Basically, there is one software tool you do need: that is a slicing software. Optionally, you may want to use a software to create 3D models for printing.
But let’s start with 3D modeling software as that comes first in the process.
3D modeling software
When you wish to design the 3D printable model on your own, get a 3D modeling software tool that outputs your digital model in the standard STL or OBJ format. There is a wealth of more or less powerful tools for this purpose – we selected a few recommended tools.
Free 3D modeling tools
* SketchUp Make is a feature-rich tool for both beginners and advanced users. It is easy to learn – especially, with the help of All3DP’s beginner’s workshop for SketchUp. There is also a commercial Pro edition with additional functionality. Please note that you need to install a plug-in to be able to export STL files for 3D printing (see our workshop).
* FreeCAD is a complex tool designed rather for advanced users. However, All3DP’s beginner’s workshop for FreeCAD helps you get started.
* Blender is a feature-rich 3D modeling and animation tool. It is designed for advanced and professional users and is often used for 3D applications, animated films and games. But it is also a great tool for 3D modeling.
* 123D Design is a simple 3D modeling tool that gets you easily started; there is a commercial version with more features.
Commercial 3D modeling software
* Solidworks is a very popular 3D CAD tool; it is used by over 2 million engineers and designers.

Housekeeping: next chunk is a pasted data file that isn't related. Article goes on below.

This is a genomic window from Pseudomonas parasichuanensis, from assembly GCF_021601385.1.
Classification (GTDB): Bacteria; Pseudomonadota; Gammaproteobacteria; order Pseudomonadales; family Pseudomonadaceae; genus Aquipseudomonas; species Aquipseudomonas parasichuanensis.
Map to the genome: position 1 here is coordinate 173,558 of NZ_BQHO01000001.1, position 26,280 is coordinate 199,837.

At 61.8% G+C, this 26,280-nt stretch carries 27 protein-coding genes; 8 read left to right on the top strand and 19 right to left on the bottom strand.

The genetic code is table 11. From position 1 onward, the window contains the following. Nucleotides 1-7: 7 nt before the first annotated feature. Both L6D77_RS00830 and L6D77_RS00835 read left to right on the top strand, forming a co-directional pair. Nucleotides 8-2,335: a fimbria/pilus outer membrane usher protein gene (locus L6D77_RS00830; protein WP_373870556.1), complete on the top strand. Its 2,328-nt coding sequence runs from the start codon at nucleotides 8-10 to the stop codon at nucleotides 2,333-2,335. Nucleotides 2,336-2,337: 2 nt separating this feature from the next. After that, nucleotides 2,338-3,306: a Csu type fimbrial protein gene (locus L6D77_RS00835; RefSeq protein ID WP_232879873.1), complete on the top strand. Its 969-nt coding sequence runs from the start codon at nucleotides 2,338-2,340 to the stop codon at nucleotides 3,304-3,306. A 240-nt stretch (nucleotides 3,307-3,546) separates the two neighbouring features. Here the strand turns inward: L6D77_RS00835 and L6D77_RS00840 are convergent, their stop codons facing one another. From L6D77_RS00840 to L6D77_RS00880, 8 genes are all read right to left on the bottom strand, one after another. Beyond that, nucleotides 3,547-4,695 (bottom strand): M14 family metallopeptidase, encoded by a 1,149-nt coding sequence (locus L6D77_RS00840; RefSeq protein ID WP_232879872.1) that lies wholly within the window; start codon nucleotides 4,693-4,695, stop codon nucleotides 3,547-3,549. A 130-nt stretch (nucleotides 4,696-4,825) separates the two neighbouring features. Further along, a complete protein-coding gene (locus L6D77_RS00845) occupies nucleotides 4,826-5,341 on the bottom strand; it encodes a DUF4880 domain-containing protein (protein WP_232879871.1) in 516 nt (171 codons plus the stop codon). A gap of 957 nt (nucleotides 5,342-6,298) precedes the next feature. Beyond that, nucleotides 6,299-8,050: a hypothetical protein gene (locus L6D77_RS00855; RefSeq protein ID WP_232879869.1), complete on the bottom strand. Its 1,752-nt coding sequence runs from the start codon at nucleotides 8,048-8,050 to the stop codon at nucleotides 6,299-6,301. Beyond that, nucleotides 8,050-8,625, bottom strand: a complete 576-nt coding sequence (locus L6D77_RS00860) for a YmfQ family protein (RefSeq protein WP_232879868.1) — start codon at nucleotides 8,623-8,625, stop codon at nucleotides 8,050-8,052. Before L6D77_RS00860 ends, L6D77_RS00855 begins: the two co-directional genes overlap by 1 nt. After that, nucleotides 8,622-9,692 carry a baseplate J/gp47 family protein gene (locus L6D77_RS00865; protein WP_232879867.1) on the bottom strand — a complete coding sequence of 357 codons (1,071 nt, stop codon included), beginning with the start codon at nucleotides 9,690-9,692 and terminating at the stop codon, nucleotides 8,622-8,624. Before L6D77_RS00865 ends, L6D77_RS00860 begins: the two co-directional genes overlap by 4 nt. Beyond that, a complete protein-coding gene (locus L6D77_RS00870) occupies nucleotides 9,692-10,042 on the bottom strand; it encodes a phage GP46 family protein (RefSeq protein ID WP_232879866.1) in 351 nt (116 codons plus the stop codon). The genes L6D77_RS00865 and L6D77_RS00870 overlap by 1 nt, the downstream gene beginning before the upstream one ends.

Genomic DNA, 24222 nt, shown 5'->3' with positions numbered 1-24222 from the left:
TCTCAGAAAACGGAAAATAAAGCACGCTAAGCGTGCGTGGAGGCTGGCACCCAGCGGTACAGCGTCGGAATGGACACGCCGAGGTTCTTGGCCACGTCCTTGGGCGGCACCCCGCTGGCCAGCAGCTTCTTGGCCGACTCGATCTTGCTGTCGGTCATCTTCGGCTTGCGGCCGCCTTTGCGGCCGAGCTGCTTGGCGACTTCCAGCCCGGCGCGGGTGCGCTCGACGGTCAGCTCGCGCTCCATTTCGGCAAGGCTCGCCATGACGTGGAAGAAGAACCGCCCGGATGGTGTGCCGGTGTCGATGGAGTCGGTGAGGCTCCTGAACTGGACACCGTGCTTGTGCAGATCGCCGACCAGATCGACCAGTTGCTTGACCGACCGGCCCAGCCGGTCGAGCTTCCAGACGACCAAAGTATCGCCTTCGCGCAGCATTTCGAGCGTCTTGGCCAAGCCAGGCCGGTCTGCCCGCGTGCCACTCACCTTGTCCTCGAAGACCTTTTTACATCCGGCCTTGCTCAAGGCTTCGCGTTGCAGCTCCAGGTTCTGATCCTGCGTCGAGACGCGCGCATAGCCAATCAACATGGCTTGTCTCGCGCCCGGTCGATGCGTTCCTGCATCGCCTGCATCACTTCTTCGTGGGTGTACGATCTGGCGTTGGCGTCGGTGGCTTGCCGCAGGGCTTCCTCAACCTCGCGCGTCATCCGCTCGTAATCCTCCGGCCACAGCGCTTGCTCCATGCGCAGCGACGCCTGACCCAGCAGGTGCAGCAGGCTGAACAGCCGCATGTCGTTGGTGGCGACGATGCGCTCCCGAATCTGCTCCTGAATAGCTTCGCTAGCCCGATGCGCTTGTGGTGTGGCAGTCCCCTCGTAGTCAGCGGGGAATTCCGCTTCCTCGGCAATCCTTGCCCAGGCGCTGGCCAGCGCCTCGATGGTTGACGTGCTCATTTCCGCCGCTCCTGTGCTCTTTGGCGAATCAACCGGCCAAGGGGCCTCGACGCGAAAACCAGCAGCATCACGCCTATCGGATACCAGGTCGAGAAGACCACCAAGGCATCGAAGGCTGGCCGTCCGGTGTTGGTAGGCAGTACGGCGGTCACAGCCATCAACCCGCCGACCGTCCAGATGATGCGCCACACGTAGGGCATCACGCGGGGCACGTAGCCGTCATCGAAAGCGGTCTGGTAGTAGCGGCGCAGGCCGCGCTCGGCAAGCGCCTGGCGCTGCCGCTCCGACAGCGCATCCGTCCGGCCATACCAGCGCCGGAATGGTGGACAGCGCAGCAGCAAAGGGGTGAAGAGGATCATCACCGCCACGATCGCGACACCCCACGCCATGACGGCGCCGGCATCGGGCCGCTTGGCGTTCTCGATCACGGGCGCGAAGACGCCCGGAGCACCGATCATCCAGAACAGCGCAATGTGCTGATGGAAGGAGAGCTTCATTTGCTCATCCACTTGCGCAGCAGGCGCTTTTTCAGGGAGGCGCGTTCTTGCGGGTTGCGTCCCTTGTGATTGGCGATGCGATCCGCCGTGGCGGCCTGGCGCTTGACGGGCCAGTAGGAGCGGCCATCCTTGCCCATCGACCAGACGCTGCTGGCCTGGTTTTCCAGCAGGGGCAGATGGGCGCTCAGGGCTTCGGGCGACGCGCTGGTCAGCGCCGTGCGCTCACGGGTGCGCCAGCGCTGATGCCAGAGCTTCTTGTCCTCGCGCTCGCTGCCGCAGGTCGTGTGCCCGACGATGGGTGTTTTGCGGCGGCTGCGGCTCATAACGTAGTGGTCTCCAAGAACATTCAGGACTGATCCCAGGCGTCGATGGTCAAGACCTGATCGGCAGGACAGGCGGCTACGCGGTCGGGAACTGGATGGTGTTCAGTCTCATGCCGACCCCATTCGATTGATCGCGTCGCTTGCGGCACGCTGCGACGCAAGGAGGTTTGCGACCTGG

Other tools that create 3D models
* 123D Catch is a free 3D scanning app (Windows, iOS, Android) that lets you create 3D models by taking a series of photos of an object.
* 123D Sculpt+ is a tactile modeling app for the iPad and Android tablets. It allows you to use your fingers to work on a model like you would when modeling with clay.
A slicing software is something you definitely need for 3D printing. The slicing software converts a digital 3D model (a STL or OBJ file) into printing instructions for your 3D printer – i.e., it generates so-called G-code. The G-code then is sent to the 3D printer where it is executed and turned into a 3D printout.
The slicing software cuts the model into horizontal layers (slices); the printer outputs one layer after the other. Additionally, the software also creates the paths needed to fill the layers and to build the support structures. It also calculates the amount of material required.
3D printers from commercial providers come with a slicing software designed for that printer. If you built your 3D printer by yourself or if you are not satisfied with your printer’s slicing software, you can use the free slicing tools Cura (that comes with the Ultimaker printers) or Slic3r. Many expert users prefer Cura or Slic3r over their printer’s software.
Both Cura and Slic3r are excellent tools that get the job done and are easy to use and highly customizable to fit your needs. There is an extensive review of the new version of Cura on All3DP and a step-by-step workshop on slicing with Cura.